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How to Handle Single and XA (Extended Architecture) Transactions in MuleSoft

"Transaction" is a word that is used way too frequently in our daily lives. We use it whenever we are engaged in purchasing or selling any commodity. In our daily lives, a transaction signifies an instance of buying or selling something. Also, a transaction can be deemed as completed only upon the overall completion of the buying/selling activity along with the monetary affair associated with it.

In the software industry, we use the word ‘transaction’ in multiple areas. Predominantly, it is used while discussing SQL queries. Transactions make up a very important component of any software development life cycle (SDLC). Let’s see how transactions are changing lives!

A transaction is a group of operations where all the steps are needed to be successful to commit a result. If any one of the intermediate steps fail, the whole chain of steps fails collectively.

Let’s understand it using a pictorial reference.

Let’s consider a case where we have a chain of steps that represents the following:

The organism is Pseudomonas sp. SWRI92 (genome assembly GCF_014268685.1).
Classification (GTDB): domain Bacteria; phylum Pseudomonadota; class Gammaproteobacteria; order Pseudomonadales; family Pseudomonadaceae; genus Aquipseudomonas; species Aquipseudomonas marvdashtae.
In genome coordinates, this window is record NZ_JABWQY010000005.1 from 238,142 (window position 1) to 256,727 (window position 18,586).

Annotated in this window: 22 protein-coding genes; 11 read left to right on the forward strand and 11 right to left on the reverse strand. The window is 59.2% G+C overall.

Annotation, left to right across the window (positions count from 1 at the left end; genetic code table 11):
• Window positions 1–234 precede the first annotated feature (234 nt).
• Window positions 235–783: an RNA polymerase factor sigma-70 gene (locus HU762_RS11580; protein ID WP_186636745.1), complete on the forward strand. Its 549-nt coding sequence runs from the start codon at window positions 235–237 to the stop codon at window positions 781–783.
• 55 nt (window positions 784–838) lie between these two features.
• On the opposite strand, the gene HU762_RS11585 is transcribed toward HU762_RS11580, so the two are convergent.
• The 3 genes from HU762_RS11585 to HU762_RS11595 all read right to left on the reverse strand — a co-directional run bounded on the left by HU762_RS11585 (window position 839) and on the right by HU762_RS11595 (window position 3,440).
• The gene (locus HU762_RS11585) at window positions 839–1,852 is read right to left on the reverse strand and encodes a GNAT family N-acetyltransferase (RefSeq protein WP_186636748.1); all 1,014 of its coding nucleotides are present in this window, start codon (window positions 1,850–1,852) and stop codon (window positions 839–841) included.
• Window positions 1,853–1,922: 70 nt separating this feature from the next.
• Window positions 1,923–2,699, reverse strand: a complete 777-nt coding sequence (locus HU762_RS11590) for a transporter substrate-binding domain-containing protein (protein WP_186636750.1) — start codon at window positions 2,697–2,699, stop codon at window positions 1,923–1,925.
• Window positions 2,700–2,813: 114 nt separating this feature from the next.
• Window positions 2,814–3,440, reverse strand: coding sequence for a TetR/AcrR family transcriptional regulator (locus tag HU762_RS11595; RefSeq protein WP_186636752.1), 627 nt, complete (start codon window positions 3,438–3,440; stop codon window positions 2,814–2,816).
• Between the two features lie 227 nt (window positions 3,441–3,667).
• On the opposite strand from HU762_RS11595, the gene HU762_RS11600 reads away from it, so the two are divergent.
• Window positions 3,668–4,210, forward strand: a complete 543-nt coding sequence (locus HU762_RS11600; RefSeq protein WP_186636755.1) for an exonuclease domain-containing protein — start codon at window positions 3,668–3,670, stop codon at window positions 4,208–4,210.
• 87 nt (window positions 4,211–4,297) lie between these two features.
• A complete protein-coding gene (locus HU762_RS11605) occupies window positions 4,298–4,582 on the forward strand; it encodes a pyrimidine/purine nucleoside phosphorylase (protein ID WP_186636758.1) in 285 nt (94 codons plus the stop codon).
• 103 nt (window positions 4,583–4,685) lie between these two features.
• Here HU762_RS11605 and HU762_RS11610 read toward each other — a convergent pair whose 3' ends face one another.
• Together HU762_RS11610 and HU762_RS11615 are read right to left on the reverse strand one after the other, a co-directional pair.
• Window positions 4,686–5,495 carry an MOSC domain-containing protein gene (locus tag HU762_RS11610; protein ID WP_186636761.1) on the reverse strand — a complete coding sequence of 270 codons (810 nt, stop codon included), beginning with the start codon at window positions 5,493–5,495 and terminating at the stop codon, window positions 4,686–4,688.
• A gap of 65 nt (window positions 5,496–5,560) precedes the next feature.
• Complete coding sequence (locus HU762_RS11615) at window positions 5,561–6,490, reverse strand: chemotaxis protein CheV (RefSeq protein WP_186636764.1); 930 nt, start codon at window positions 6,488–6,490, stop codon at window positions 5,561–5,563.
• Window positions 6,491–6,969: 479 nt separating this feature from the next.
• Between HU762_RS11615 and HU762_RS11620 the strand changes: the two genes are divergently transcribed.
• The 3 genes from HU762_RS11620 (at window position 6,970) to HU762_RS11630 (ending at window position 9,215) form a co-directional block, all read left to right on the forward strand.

Table involved

Step 1

This is a SQL fetch operation that fetches information on a certain deal

Table A

Step 2

This is a SQL insert operation that inserts the new record after consolidating the data received in the previous step

Table A

Step 3

This is a SQL delete operation that deletes the previously available record

Table A

Step 4

This is a SQL update operation that updates the amount update in another table

Table B

We want all the steps to be completed collectively or else we want none of them to happen. In layman’s terms, we want the event to be committed only if all the steps are successful. If any intermediate step fails, we do not want the event to be committed and we do not want any step to be actioned upon.

In the above picture, we have encapsulated these 4 steps in a transaction. The first diagram starts and completes without any errors and gets committed.

But in the second diagram, we can see that in step 2 we encountered a certain error. Now, we don’t want the event to be committed. This is made possible by the transaction action. It will make sure that all the steps are rolled back to the initial state from which the event was kicked off.

Now that we are clear on what transaction is and how it helps in software development, let’s indulge ourselves in bringing it to life in MuleSoft.

MuleSoft supports two types of transactions:

  1. Single resource

  2. XA transactions (Extended Architecture)

Let's talk about them in detail.

Single Resource transactions

Let's consider a Mule flow where we are dealing with a single mode of data transaction. Consider our flow is having only JDBC affairs or JMS activities or VM Queues.

We have created a flow in which we are dealing with 2 tables connecting to the same database. This is how the flow looks like: